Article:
James Brophy

Honors Preceptor

B.A., M.A. Latin Language and Literature, Classical Studies, & English Literature, University of Maine

Ph.D. English Literature, Boston University

I am a scholar of 19th & 20th century British literature, poetry, and aesthetics. Much of my work includes an element of classical reception—how Victorians and modernists inherited forms and concepts from Greco-Roman antiquity. I’ve taught courses on modernism, aesthetics, poetry, and critical methods; and I also teach Greek and Roman literature and culture (especially by way of lyric, dramatic, and epic poetry).

Why I Teach in Honors:
I love tracing concepts across cultures and time with my students. I tend to read with the philological eye I developed as an undergraduate Latin student—attending to the structure, history, idiomatics, and translational possibilities, of each word or phrase (or at least the ones that catch my eye!). W. H. Auden once wrote that, when viewed philologically, “words become, as it were, little lyrics about themselves.” I’m drawn to resonant words—irony, pessimism, gnosticism, cliché, to name a few that have inspired recent work—to find out how their implications change, and also what seems to always remain conceptually in play. Practiced sensitivity to the inscape of words and concepts helps us gain important perspective on our own institutions and ideological assumptions; it’s also fascinating and fun.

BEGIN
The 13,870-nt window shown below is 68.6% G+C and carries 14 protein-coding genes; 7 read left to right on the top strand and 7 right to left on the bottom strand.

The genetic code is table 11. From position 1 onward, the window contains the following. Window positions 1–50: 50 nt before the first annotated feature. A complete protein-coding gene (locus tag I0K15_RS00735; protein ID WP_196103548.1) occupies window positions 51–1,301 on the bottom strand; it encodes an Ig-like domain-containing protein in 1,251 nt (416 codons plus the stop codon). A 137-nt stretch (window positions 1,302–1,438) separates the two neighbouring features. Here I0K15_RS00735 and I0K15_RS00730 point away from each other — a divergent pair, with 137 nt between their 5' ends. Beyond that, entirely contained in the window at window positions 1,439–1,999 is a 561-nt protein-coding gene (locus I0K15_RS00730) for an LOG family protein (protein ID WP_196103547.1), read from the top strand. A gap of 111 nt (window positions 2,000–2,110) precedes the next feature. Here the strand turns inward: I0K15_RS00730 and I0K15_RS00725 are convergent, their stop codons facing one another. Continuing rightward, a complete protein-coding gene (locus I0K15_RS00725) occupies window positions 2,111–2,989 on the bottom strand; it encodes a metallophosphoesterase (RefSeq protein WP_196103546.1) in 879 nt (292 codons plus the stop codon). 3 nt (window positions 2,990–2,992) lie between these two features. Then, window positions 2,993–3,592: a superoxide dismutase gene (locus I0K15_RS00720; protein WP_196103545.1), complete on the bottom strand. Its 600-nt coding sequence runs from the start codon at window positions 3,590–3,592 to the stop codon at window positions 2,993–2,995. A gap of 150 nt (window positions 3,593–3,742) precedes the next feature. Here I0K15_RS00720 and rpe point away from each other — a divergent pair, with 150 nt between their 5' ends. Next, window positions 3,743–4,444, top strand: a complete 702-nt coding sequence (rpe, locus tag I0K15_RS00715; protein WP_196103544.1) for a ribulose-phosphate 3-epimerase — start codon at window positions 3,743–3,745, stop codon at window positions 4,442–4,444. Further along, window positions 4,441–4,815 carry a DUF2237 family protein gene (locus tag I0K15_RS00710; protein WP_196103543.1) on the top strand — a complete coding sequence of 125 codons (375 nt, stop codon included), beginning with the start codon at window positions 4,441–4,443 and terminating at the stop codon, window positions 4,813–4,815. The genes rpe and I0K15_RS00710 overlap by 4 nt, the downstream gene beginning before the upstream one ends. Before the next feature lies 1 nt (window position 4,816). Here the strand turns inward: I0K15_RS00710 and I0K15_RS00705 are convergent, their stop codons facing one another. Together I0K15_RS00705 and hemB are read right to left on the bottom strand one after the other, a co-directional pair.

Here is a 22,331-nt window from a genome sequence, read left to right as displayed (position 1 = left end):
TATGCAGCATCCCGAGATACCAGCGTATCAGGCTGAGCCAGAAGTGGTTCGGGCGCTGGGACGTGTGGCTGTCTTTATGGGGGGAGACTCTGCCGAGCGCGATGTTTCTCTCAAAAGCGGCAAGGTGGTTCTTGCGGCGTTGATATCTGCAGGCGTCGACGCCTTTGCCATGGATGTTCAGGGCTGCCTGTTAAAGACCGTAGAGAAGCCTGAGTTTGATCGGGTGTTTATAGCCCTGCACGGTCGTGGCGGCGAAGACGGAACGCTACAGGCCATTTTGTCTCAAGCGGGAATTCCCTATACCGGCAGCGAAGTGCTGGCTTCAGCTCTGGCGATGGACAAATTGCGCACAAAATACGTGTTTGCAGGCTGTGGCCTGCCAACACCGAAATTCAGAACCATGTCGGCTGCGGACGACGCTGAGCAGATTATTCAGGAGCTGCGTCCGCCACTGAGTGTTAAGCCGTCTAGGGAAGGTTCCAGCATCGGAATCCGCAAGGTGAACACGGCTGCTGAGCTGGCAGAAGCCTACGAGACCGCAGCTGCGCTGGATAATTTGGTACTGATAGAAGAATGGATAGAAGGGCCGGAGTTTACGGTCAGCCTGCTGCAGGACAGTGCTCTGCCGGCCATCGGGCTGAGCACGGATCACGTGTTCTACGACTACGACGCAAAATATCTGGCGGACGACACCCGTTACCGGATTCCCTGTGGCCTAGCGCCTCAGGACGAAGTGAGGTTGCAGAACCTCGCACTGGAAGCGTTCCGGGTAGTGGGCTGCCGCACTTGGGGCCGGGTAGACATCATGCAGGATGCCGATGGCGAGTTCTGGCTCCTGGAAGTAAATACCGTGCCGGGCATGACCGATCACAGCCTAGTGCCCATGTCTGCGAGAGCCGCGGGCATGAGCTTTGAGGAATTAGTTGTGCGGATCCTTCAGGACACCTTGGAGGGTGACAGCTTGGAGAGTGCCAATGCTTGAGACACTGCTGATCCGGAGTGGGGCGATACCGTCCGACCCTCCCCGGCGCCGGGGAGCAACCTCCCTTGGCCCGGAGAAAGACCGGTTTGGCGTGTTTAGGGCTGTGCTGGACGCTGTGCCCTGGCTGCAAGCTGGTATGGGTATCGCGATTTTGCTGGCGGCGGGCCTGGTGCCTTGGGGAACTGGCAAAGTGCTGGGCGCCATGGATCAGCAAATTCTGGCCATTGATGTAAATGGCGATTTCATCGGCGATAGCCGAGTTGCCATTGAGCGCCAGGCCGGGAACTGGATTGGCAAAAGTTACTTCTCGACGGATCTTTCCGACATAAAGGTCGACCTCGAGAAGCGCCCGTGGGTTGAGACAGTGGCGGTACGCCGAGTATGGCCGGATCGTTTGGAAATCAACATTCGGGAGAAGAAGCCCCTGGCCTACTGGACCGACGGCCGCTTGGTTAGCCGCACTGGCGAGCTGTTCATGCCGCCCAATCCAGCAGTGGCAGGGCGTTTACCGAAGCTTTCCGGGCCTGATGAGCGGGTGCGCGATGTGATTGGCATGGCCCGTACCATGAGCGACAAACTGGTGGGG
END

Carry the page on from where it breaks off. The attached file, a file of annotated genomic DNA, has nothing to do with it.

Honors Lectures:
Homer’s Odyssey (“Poiesis as Storycraft”)
Homer’s Iliad (“Rage and Proleptic Elegy”) (2014-2016)
Virgil’s Aeneid (“Condit / Fervidus: Propaganda and Ambiguity”)

I’ll be teaching an Honors Tutorial in Spring 2021: “In Weird Times: Illness and Insight,” exploring a literary trope as prominent in Sophocles as in Virginia Woolf: the idea that the trauma of illness, societal or personal, can provide particular insight (often even prophetic) into the nature of people and society.

Recent and Current Scholarship:
I am in the final stages of co-editing a volume, The Poetry of Samuel Beckett (with Will Davies of the University of Reading), to which I’m also contributing a chapter on Beckett’s gnomic poetry. I’m also working on a monograph provisionally entitled Poetry’s Pessimism, about the influence of determinism and fatalism in modern pastoral poetry.

I’ve recently published articles on gnosticism in the work of WWII poet Keith Douglas (Twentieth Century Literature 66.1); on Osip Mandelshtam’s inheritance of Ovid (Journal of Translation Studies 11.3); and on Walter Pater, Roland Barthes, and literary aesthetics (Paideuma 45). And I’ve contributed chapters on love in Beckett’s play Endgame (Beckett Beyond the Normal, ed. Séan Kennedy); and on cliché in Joseph Conrad’s The Secret Agent (Politics of Fear, Politics of Hope, ed. Jay Parker and Joyce Wexler, forthcoming 2021).